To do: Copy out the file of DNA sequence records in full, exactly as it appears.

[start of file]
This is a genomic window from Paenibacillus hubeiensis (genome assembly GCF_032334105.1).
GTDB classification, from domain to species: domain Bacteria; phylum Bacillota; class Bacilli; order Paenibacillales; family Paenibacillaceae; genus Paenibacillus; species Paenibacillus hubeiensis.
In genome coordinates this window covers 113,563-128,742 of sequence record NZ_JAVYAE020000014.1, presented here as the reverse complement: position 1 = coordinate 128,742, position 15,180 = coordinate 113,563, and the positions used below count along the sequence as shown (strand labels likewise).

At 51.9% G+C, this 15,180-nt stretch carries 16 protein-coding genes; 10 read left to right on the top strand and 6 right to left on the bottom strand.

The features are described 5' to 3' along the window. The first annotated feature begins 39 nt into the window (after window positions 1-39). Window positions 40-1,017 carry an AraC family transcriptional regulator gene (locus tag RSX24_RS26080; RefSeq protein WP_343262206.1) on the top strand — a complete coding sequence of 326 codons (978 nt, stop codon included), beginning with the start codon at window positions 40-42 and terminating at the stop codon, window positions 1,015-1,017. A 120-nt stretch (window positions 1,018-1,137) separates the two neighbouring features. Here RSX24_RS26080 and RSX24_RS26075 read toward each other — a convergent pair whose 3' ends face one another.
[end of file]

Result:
This is a genomic window from Paenibacillus hubeiensis (genome assembly GCF_032334105.1).
GTDB classification, from domain to species: domain Bacteria; phylum Bacillota; class Bacilli; order Paenibacillales; family Paenibacillaceae; genus Paenibacillus; species Paenibacillus hubeiensis.
In genome coordinates this window covers 113,563-128,742 of sequence record NZ_JAVYAE020000014.1, presented here as the reverse complement: position 1 = coordinate 128,742, position 15,180 = coordinate 113,563, and the positions used below count along the sequence as shown (strand labels likewise).

At 51.9% G+C, this 15,180-nt stretch carries 16 protein-coding genes; 10 read left to right on the top strand and 6 right to left on the bottom strand.

The features are described 5' to 3' along the window. The first annotated feature begins 39 nt into the window (after window positions 1-39). Window positions 40-1,017 carry an AraC family transcriptional regulator gene (locus tag RSX24_RS26080; RefSeq protein WP_343262206.1) on the top strand — a complete coding sequence of 326 codons (978 nt, stop codon included), beginning with the start codon at window positions 40-42 and terminating at the stop codon, window positions 1,015-1,017. A 120-nt stretch (window positions 1,018-1,137) separates the two neighbouring features. Here RSX24_RS26080 and RSX24_RS26075 read toward each other — a convergent pair whose 3' ends face one another.